What Is the Best Degree Path for Becoming a Television or Film Producer?

If you have a passion for motion pictures and the business management skills to stick to a budget and a timeline, a career as a producer for film or television could be right for you. Producers manage the business and financial side of creating a show or movie, from raising startup money to making sure the film or episode is completed on time. They also have a role in certain creative decisions, including choosing actors, picking and interpreting a script and overseeing costuming. While producers can start their careers from many different academic backgrounds, they typically have a formal college education. Deciding on a major that’s untraditional is a big decision, but it can be lucrative, since professionals in the arts and media industry earn an average of $2.3 million dollars over the course of their working lifetime.

Experience in TV and Film

For television and film producers, the major on their degree is typically less important than their experience within the entertainment industry. For several years, aspiring producers will need to gain experience and build a reputation in other roles. Some producers began their career in film or television as actors. Others started out behind the scenes, as writers, animators, choreographers or editors. Still other aspiring producers begin working in assistant roles in studios and theatrical management offices, according to the United States Bureau of Labor Statistics (BLS). From these roles, candidates may move into management positions or begin directing films and shows before they become responsible for the production aspect of making a motion picture.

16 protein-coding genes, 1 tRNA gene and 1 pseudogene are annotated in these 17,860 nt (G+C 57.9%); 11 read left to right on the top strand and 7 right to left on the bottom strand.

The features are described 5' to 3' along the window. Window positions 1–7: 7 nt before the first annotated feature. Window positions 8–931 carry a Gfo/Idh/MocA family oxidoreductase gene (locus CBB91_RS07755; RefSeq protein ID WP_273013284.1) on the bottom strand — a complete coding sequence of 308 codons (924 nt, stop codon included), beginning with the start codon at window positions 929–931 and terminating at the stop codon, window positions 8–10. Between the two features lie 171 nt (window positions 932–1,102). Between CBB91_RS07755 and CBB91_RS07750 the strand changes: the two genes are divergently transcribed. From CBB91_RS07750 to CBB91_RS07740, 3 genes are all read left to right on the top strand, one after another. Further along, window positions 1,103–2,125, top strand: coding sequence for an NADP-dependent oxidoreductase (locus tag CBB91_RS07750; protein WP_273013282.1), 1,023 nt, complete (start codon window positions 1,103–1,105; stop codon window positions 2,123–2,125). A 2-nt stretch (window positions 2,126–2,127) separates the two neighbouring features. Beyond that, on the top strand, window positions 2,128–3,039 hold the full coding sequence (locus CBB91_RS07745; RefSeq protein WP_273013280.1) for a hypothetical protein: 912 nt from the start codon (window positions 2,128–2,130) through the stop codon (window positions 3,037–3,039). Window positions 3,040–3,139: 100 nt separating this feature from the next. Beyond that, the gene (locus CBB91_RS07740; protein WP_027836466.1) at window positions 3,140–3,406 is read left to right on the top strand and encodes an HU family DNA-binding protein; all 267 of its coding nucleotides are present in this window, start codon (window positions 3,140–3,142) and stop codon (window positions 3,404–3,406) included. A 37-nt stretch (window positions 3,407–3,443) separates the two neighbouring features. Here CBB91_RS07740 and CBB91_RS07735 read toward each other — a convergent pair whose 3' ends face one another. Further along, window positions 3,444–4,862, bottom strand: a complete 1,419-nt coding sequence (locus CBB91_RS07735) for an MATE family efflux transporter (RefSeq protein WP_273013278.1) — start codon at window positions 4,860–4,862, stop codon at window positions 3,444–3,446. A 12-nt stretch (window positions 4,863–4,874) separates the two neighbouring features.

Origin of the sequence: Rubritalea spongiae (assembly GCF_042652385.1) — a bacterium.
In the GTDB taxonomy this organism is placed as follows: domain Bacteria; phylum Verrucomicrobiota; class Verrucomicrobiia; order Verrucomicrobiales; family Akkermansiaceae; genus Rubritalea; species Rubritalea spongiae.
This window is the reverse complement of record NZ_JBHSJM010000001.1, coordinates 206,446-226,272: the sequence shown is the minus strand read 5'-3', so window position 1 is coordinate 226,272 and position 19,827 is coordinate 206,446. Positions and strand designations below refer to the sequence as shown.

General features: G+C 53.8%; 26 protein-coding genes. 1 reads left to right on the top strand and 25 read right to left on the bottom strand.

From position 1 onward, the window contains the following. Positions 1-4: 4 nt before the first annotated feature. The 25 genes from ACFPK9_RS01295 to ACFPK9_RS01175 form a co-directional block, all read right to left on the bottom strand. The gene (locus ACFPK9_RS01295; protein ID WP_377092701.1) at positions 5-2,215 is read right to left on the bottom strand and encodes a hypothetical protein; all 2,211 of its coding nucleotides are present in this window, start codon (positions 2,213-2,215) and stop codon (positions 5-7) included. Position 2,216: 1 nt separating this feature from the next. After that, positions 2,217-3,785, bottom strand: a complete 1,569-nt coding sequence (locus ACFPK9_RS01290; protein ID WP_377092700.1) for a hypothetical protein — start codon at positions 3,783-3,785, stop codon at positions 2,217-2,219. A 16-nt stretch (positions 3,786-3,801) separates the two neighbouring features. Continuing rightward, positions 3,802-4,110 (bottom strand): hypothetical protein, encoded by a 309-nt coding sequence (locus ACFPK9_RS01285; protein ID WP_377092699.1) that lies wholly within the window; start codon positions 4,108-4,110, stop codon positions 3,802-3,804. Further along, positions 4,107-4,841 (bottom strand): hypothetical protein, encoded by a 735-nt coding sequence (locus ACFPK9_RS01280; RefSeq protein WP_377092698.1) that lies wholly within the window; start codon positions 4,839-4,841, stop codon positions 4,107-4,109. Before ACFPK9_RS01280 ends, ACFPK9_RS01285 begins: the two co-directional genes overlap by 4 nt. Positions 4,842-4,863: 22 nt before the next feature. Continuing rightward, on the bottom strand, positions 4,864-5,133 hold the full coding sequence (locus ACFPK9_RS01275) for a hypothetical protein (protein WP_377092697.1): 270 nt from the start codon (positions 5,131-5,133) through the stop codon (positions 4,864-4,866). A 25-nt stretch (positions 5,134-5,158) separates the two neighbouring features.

Academic Options for an Aspiring Producer

Of course, higher education is still important for a career in film production. Because candidates enter the occupation from so many different backgrounds, students can choose from any number of majors to further their careers. They should think about what path most appeals to them personally, because they will spend years doing other work before they get the opportunity to become producers. If an aspiring producer plans to enter the industry as an actor, majoring in acting or theatre could be appropriate. Screenwriters might start by studying writing, communication or journalism. Choreographers would naturally study dance, while animators would take courses in art.

If none of these options sounds particularly appealing to you, perhaps you would rather earn a bachelor’s degree that offers you a wider range of opportunities. Film is a common major for aspiring producers, and it allows them to develop a strong background in film history and the process of creating motion pictures. Arts management and business are also popular choices.

Work as a producer allows professionals to combine management and creative skills to make a film or television project the best it can be. In addition to being exciting, the job can be financially rewarding. Producers and directors combined earn a median annual salary of $71,350, while those in the cable programming and motion picture industry can earn significantly more.

Brenda Rufener

Julie McCaulley

Carrie Sealey-Morris